How seniors can prepare to get the most out of their doctor’s visit
While some of us may have been able to enjoy relatively good health for most of our lives, the topic of health care takes on a weightier meaning as we enter our golden years. We’re not as strong, fast or even independent as we used to be.
While primary care physicians are a great resource for us during these golden years, a specific type of clinical expert can be a mighty advocate for us in our senior years. Geriatric physicians specialize in the diagnosis and treatment of conditions that affect older adults, including dementia, heart disease, arthritis and more.
“Developing and maintaining a relationship with your physician is important at every age, and that’s especially true for this patient population,” says Dr. Bill Rhoades, chief medical officer and geriatrician at Advocate Good Samaritan Hospital. “As we all eventually age, our health care needs become much more acute and complex, and a geriatrician can help patients navigate this chapter of their lives.”
If you are considering transitioning your care or have recently started seeing a geriatric physician, Dr. Rhoades offers three tips for how to get the most out of your visits with this type of physician.
- Bring your “receipts.” Rhoades likens a doctor’s appointment to a visit with your accountant. When seeing your accountant, you want to bring your receipts, tax forms and other relevant documents. Patients should prepare in the same way for their appointments, especially with geriatricians. “Take a little bit of time to prepare your documents, including a list of your medications and other forms that will help paint a picture of your medical history,” says Dr. Rhoades. “Knowledge is power. Arming yourself with the knowledge of your medical history ensures a more productive conversation with your doctor. The knowledge also ensures your safety.”
- Know your goals and questions ahead of time. Time goes by quickly when you’re in a doctor’s office. Make the most of your visit by clearly defining your goals and questions before your visit and making them known to your geriatrician at the start of your appointment. Being an active participant in your own care leads not only to more satisfactory visits but better health overall. “The doctor and patient should be partners in the patient’s care,” says Dr. Rhoades. “I love when patients come to the office prepared with questions because then the visit becomes more collaborative. Patients should feel empowered and informed in every aspect of their care, and it always starts with asking those questions.”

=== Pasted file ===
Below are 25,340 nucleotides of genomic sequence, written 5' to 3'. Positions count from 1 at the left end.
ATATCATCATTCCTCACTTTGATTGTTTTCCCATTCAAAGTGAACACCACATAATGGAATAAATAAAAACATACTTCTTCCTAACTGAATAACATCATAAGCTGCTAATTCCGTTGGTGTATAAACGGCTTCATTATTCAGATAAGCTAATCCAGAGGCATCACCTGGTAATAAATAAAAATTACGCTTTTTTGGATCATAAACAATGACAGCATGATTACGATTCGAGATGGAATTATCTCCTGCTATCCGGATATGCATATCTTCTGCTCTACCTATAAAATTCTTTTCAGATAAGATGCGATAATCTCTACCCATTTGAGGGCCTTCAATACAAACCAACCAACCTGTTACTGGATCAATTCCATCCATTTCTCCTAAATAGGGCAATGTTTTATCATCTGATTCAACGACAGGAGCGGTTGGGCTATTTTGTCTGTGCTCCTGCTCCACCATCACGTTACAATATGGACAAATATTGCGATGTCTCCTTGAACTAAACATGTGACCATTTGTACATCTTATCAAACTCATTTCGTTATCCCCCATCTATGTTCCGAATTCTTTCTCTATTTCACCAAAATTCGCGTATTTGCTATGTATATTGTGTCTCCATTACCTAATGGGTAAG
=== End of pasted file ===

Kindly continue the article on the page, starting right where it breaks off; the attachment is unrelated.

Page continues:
- Identify an advocate in your life. It’s important to identify an advocate, caregiver or power of attorney early on in your golden years to ensure there is someone who can be your voice in times of need. This becomes even more critically important as elderly patients may experience cognitive or physical decline or maybe both. “The advocate should be aligned so that all three parties – the geriatrician, the patient and the advocate – are all on the same page with regard to the patient’s needs,” says Dr. Rhoades. “The advocate should feel welcome to join the visits, whether they are telephonic or in-person, to ensure that alignment.”
No matter where you are or how you are feeling in your golden years, finding a geriatrician that you trust is foundational to every senior’s care experience, Dr. Rhoades says.
“The foundation of trust, in addition to these tips, should help pave the road for a fruitful and positive health care experience for all seniors,” he adds.
Virtual health is an increasing common and popular health care offering for patients. Particularly during the COVID-19 crisis, health care providers, including Advocate Aurora Health, have offered virtual visits as a way to minimize exposure to the virus. Do you have an upcoming virtual visit with your geriatrician?
“Some elderly patients may be preparing for their first virtual visit with their doctor. If this is the case, I highly recommend taking a little bit of time before the appointment to test the technology you are going to use, whether it is a telephonic three-way conference call that involves the patient’s advocate or a video conferencing visit,” Dr. Rhoades says.
About the Author
Jaimie Oh, health enews contributor, is regional manager of public affairs and marketing at Advocate Health Care. She earned her Bachelor’s Degree in Journalism from the University of Missouri-Columbia and has nearly a decade of experience working in publishing, strategic communications and marketing. Outside of work, Jaimie trains for marathons with the goal of running 50 races before she turns 50 years old.